Vladimir Nabokov

NABOKV-L post 0023448, Thu, 8 Nov 2012 03:36:43 +0300

Vadim, son of Vadim
My father was a gambler and a rake. His society nickname was Demon. Vrubel has portrayed him with his vampire-pale cheeks, his diamond eyes, his black hair. What remained on the palette has been used by me, Vadim, son of Vadim, for touching up the father of the passionate siblings in the best of my English romaunts, Ardis (1970).
The scion of a princely family devoted to a gallery of a dozen Tsars, my father resided on the idyllic outskirts of history. His politics were of the casual, reactionary sort. He had a dazzling and complicated sensual life, but his culture was patchy and commonplace. He was born in 1865, married in 1896, and died in a pistol duel with a young Frenchman on October 22, 1898, after a card-table fracas at Deauville, some resort in gray Normandy. (Look at the Harlequins! Part Two, 5)

Vadim was eighteen, when the Bolshevist Revolution struck (October 25, 1917; OS), which means that he was born before 25 October, 1899, but after 25 October, 1898 (i. e., after his father's death). Frederic Moreau, the hero of Flaubert's novel L'Education sentimentale (1869), too, was born afer his father's death in a duel. At the beginning of Flaubert's novel Frederic just returned from Normandy where he visited his uncle who, his mother hoped, would leave Frederic inheritance.

As I pointed out before,* Demon is the hero's father in Blok's poem Vozmezdie (Retribution, 1910-21). Flaubert's "strange inheritance, Education sentimentale," and Vrubel's Demon are mentioned in Chapter Three of Vozmezdie:

И жаль отца, безмерно жаль:
Он тоже получил от детства
Флобера странное наследство -
Education sentimentale.

Его опустошает Демон,
Над коим Врубель изнемог...

A character in Blok's play in verse Balaganchik (A Little Show-Booth, 1906), Arlekin (the harlequin) also appears in several poems by the author of The Twelve.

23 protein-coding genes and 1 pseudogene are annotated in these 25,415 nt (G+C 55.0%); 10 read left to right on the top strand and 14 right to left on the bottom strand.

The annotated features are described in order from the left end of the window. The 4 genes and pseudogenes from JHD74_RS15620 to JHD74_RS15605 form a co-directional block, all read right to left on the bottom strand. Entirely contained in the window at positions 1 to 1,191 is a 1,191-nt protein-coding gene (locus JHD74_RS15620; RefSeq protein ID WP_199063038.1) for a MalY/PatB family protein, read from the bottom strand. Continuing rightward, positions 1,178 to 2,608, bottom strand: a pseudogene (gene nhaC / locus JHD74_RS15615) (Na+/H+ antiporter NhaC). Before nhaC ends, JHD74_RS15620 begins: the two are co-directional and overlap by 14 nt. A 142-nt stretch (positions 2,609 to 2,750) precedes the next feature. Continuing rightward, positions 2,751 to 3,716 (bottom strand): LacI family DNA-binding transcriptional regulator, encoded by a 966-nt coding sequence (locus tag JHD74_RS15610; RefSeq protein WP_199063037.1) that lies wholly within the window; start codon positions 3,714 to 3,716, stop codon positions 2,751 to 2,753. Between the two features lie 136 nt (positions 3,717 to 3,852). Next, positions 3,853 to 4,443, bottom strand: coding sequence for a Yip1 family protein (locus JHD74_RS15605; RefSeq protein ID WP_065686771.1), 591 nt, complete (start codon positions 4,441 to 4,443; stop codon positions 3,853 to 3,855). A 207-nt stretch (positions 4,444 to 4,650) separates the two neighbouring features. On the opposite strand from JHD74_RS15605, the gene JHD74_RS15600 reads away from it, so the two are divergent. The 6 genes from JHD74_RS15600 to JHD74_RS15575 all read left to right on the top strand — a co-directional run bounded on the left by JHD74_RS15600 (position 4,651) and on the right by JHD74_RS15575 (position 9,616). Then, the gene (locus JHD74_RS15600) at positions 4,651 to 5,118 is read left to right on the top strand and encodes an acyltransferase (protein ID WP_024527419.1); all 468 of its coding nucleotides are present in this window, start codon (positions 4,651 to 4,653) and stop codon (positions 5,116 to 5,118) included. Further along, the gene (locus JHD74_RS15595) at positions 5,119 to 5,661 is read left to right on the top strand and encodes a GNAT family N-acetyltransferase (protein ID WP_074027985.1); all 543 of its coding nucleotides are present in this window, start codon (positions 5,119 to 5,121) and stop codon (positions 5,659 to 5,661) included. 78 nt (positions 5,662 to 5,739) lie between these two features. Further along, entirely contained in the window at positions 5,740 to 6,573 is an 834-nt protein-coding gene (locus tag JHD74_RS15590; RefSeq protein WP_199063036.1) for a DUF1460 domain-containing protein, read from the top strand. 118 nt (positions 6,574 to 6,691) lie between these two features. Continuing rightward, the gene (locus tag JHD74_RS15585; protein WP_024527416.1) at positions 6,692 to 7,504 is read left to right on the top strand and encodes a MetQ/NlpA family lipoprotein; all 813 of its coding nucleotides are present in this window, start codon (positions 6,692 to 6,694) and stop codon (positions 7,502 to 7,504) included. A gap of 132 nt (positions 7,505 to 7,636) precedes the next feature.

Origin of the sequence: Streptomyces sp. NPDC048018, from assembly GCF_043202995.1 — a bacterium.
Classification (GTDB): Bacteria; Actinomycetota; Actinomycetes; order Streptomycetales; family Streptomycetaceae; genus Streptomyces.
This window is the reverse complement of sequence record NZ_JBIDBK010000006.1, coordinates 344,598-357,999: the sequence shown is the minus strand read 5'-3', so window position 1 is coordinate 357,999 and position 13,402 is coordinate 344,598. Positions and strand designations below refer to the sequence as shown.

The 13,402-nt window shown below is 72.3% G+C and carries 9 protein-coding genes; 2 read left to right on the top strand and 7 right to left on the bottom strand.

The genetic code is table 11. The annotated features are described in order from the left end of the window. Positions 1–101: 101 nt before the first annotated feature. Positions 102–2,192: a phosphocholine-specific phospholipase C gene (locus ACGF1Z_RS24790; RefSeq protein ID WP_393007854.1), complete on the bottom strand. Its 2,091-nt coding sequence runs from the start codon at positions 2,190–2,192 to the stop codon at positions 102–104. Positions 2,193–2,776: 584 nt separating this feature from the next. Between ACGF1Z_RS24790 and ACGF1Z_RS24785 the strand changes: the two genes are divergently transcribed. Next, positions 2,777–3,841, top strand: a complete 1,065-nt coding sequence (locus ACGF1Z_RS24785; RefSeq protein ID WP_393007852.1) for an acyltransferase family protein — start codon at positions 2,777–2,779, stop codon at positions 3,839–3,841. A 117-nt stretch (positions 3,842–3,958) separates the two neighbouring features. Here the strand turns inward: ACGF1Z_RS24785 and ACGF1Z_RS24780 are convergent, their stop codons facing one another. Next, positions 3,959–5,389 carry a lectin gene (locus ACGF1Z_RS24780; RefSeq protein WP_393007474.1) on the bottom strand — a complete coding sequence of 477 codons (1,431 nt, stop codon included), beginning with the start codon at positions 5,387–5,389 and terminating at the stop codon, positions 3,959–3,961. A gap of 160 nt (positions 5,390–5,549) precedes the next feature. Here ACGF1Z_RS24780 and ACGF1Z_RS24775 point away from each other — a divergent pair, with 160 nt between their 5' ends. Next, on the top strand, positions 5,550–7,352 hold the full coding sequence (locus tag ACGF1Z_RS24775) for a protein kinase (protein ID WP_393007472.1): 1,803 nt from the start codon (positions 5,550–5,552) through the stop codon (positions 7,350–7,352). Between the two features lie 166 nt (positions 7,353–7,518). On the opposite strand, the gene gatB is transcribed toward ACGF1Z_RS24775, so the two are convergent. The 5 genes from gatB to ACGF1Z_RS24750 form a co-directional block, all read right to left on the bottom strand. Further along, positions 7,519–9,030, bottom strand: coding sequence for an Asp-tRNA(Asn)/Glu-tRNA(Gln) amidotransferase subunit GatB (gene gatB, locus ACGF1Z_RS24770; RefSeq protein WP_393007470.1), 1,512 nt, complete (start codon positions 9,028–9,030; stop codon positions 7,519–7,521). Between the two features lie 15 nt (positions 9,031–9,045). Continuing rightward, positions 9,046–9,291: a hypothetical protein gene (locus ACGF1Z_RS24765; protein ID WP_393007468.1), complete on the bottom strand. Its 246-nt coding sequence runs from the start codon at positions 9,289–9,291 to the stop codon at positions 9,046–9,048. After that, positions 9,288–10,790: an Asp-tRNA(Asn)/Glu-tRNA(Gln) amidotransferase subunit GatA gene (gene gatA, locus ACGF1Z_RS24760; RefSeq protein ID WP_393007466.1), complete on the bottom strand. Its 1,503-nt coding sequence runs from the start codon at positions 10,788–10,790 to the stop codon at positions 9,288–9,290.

In his diary entry of November 14, 1911, Blok mentions V. V. Rozanov (Vasiliy, son of Vasiliy**) persuading his readers to mix their blood with sisters and animals (Розанова, убеждающего смеситься с сёстрами и со зверями). According to D. B. Johnson (The Ambidextrous Universe of LATH), with the exception of "you," all of Vadim's wives are his sisters and Vadim (who saw his parents infrequently, because they divorced and remarried and redivorced at a very rapid rate: 1.2) is actually the son of Count Nikifor Starov, the retired diplomat whom Vadim and Iris visit in Mentone (1.10). Note that blagorodneyshiy starik (noble old man) Nikifor appears in one of Lebyadkin's poems in Dostoevski's Besy (The Possessed, 1872). Besy (Demons) is a poem by Pushkin written in Boldino in September, 1830, when the poet's engagement with Natalia Goncharov was nearly broken. Eight and a half years earlier, in the first week of 1822, in Bessarabia, Pushkin had a pistol duel with Colonel Starov.

Btw., Vadim is the second part of Zhukovsky's The Twelve Sleeping Maidens, an Ancient Tale in Two Ballads (1810-17). In 1822 Pushkin planned to write the tragedy entitled Vadim.

On the light side: Vadim Nabokov (b. 1964) is an actor (comedian) from Boris Barsky's Comic Troupe. In The Gift the critic Mortus praises the poetry of Boris Barsky. The real Barsky is also a poet.

*In several articles (including "Ada as a Triple Dream") I compare Demon Veen (the father of Van and Ada) to Demon in Blok's Retribution. Btw., son is Russian for "dream; sleep" (and "son" is syn).
**Burenin satirized Rozanov as "Mistizm Mistizmovich" (mystic, son of a mystic).

Alexey Sklyarenko

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